Wi Tu Dumb

At the end of last night’s post I touched on the moronic blunder by the San Francisco news station KTVU-TV after it read aloud four bogus names of the pilots who crash landed Asiana Airlines Flight 214 on July 6, killing three and injuring hundreds. Not only were the names inaccurate, but they all contained insanely obvious hidden meanings, and were very racially insensitive.

Since I had other fish to fry yesterday, I thought I could just mention it at the bottom and be done with it. I figured it might even be old news by today. But the more I thought about it, the more I realized how impossibly dumb this mistake was.

And it most certainly deserves its own post.

By now, you should have all seen it. Anchor Tori Campbell reported that the network had retrieved the names, and that they had confirmed them with the National Transportation Safety Board. She then proceeded to read the names, completely unaware that she, and her news station, were the victims of a very obvious prank.

See for yourself, if you haven’t already.

What makes this so mind-boggling is that the names aren’t that cleverly disguised. Perhaps if you saw one of them by itself, you might be deceived for a moment. But the four together, even a 9-year-old should be able to see right through them.

These are like Bart Simpson jokes. One utterance of them aloud should have exposed the names for what they were, and they never would have been read on live television. Also, Mike Roch says hi.

But somehow, someway, a group of news producers and writers failed to see the humor that was embedded in those fake names, and they rolled with it. Shortly after reading them on air, the network issued an apology, and reaffirmed that the names had been approved by the NTSB.

As a result, the NTSB responded by claiming a summer intern was the one who confirmed the names. Because as we all know, summer interns are usually given very important responsibilities like that.

And if someone thought this story would simply go away, well they clearly don’t know how the world works. Asiana Airlines is suing KTU-TV for “damaging the airline’s reputation.” You know, because crashing a plane wasn’t damaging enough.

And here’s a brilliant joke that I can’t take credit for: To pursue the suit, they’ve retained the services of legendary local attorney Mi Su Yu.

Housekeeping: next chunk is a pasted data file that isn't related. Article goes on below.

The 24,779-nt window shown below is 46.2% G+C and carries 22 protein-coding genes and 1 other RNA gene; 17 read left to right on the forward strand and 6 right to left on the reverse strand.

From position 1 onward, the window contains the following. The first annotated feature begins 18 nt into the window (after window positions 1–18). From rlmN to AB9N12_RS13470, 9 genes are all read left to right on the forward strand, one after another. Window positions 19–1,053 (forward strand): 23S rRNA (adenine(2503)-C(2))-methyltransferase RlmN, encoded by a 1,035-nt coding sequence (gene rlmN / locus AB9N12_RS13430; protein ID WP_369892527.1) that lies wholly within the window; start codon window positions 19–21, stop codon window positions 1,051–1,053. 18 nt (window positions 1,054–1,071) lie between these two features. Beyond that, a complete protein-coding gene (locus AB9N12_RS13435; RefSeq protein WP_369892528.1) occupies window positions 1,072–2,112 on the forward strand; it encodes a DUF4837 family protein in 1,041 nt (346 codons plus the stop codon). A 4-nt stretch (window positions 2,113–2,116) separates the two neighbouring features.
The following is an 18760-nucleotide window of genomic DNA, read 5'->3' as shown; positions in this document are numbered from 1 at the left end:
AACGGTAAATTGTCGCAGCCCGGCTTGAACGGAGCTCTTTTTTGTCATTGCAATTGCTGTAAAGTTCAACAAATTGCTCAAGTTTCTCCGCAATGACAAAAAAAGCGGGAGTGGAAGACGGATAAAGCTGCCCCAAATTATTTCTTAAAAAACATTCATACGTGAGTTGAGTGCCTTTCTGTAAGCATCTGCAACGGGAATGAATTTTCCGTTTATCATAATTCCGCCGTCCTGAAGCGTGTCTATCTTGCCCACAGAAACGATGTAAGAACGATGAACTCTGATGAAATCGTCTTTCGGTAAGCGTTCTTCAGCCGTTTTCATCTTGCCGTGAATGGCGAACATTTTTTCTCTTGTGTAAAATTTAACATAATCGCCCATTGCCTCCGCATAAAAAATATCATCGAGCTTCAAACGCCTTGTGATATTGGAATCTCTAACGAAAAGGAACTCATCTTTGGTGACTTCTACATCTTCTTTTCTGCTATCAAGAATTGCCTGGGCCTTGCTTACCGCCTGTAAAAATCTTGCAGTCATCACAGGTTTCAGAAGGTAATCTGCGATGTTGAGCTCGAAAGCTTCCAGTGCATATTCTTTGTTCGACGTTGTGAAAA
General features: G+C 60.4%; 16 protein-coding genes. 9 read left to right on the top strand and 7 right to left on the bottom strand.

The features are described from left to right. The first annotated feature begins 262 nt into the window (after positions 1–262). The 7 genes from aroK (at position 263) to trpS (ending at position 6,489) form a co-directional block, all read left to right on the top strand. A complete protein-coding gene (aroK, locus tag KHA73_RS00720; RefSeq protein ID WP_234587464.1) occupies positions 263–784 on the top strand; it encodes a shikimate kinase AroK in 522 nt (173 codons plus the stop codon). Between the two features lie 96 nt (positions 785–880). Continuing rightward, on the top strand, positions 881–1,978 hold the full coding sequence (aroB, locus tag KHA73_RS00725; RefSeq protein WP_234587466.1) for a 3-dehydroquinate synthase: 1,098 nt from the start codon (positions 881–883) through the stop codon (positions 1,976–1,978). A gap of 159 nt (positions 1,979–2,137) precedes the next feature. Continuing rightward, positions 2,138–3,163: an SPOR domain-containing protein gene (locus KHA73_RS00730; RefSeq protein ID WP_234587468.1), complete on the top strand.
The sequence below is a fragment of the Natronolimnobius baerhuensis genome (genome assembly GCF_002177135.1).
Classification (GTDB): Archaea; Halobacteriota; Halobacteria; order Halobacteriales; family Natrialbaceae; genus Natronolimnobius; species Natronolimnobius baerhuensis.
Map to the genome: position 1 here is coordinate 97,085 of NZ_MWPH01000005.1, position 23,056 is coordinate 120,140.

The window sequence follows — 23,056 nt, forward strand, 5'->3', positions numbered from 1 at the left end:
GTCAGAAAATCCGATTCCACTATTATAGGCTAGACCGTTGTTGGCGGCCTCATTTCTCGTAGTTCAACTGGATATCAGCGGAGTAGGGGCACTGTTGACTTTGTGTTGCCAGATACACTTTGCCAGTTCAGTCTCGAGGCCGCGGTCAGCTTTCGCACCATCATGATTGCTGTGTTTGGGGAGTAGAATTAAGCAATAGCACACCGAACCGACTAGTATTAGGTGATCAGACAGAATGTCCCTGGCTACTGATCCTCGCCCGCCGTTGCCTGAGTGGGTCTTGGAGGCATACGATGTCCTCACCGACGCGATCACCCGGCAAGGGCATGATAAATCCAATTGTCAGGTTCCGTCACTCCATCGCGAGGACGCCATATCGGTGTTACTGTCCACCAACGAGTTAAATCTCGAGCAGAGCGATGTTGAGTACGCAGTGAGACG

Again, no words in the human language can possible explain how this all transpired. For a group of professionals to actually be hoodwinked by such an immature — yet hilarious — prank is nothing short of astonishing. What’s been lost in all of this, by the way, is how the station acquired these names to begin with? Clearly no one with actual credibility would have tried something like this, so it’s feasible that they simply received an anonymous email, and in their desperate desire to break the news, they actually took it seriously. Bravo.

Honestly, I wouldn’t be surprised if the summer intern answered the phone, heard the names, and confirmed that they were real just because he or she thought it would be funny. I mean, if you’re an intern, who gives a shit if you get fired?

Stephen Colbert was all over this on his most recent show, and issued a hysterical three-minute diatribe in response to this messy situation. It is well worth the watch.

Does the network deserved to be sued? Who knows. Probably not. But do they deserved to be mocked and ridiculed for the remainder of time? Absolutely.

I must have watched the video about a dozen times already, and it gets funnier with each viewing. The way the anchor pronounces each name is almost too good to be true. It really is almost like the Simpsons sketches, when Moe Szyslak says each fake name perfectly so as to fully embarrass himself. Well that is exactly what happened here. And I love how she enunciates “Ho Lee Fuk” as “Ho Lee Fook,” as if her thought process was, “Well, I’m going to slightly alter the pronunciation of that name so as to not offend anyone.” Well, that backfired.

News outlets are often accused of being ignorant, fear-mongering, or politically or agenda driven, but it’s nice to see one in the spotlight for just being plain stupid. It’s quite refreshing, and I for one hope that the cast and crew keep their jobs so that they could provide us with more humor in the future.

Before I wrap up here, I must do my due diligence as a credible news blogger and close the book on Cory Monteith. Apparently the toxicology results were expedited due to great popular interest, and have already been released by the British Columbia coroner. Unfortunately, it’s what many suspected — a deadly mix of heroin and alcohol.

Which I guess means that the true marker of success in life is whether police speed up your toxicology reports if you accidentally overdose.

It is almost a little sad to know that Glee fans, who I would assume lie in the ages of 13 to 18, are suddenly exposed to this. When you’re young, you don’t expect your favorite actor on your favorite television show to die suddenly from drugs. However, it’s never too early in life to learn about the ill effects of such dangerous stimulants. So, if you’re looking for any silver lining — any at all — in Monteith’s death, it’s that maybe he’ll influence some young kids to stay the fuck away from heroin.

It’s that simple.

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